Tuesday, October 16, 2012

Planet found to orbit four suns

We all know the earth orbits the sun, similar to the way other planets in our solar system do. The ever-increasing abilities of telescopes have revealed that we are by far not the only solar system; our own galaxy contains billions of them, and we have already found other planets orbiting stars. A recent discovery found that stars do not necessarily need to have several planets in their orbit. In fact, a single planet was shown to orbit a total of four stars. So far, no similar discoveries have ever been made.

The discoverers named the planet PH1, and it is about 5000 light years away from us, which, relatively speaking, is not that far. It is a gas giant, meaning it is not solid like the earth. In terms of size, it is slightly bigger than Neptune, and about six times the size of our own earth. Other interesting characteristics of this peculiar planet have yet to be determined. 

Planet hunters
By making use of the website Planethunters.org and data captured by the Kepler space telescope, a group of volunteers made this peculiar discovery. Planethunters enables everyone with an interest in astronomy to look at the vast amount of data that is collected by Kepler. Because this particular telescope is in orbit high above the earth, it is able to see much more than conventional telescopes on the earthly surface, which is why scientists have called for a community-driven search. Kepler has already given us many planetary discoveries, but this is the first time the discovery has been made by using Planethunters.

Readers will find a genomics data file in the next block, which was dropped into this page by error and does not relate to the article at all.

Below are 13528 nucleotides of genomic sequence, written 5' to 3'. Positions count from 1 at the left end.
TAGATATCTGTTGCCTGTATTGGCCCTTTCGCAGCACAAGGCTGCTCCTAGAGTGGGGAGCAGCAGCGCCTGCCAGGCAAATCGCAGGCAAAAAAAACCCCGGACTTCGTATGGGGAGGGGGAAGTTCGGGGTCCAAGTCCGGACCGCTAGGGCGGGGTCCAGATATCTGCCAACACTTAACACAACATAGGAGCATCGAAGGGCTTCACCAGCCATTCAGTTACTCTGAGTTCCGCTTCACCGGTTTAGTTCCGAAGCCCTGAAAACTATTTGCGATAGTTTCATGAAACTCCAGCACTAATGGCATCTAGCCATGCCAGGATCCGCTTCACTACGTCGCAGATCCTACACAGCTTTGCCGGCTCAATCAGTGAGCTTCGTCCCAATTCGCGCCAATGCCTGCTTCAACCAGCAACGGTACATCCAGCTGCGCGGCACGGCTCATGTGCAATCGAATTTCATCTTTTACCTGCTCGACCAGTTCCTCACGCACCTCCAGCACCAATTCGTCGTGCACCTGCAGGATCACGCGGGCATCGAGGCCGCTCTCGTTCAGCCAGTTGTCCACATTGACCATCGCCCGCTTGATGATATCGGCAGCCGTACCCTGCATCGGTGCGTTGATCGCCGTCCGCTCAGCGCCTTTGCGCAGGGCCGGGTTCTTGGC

Perhaps equally peculiar as being in the orbital range of four stars is the fact that PH1 is able to maintain a fairly stable orbit around two of the stars. Another pair of stars was found to be in orbit of the first two, making it quite a complex situation. It is therefore quite surprising that the planet, which is quite a bit smaller than a star and therefore exercises less gravitational pull, manages to hold its own: stars are much bigger than planets, which means it would have been far more likely that one of them would have knocked PH1 off its course.

While it is not uncommon that a planet orbits two stars, having a second pair of stars orbiting in the same gravitational range is unique, at least as far as we know now. Even more so, it begs the question whether Kepler will grant us more peculiar astronomical findings.

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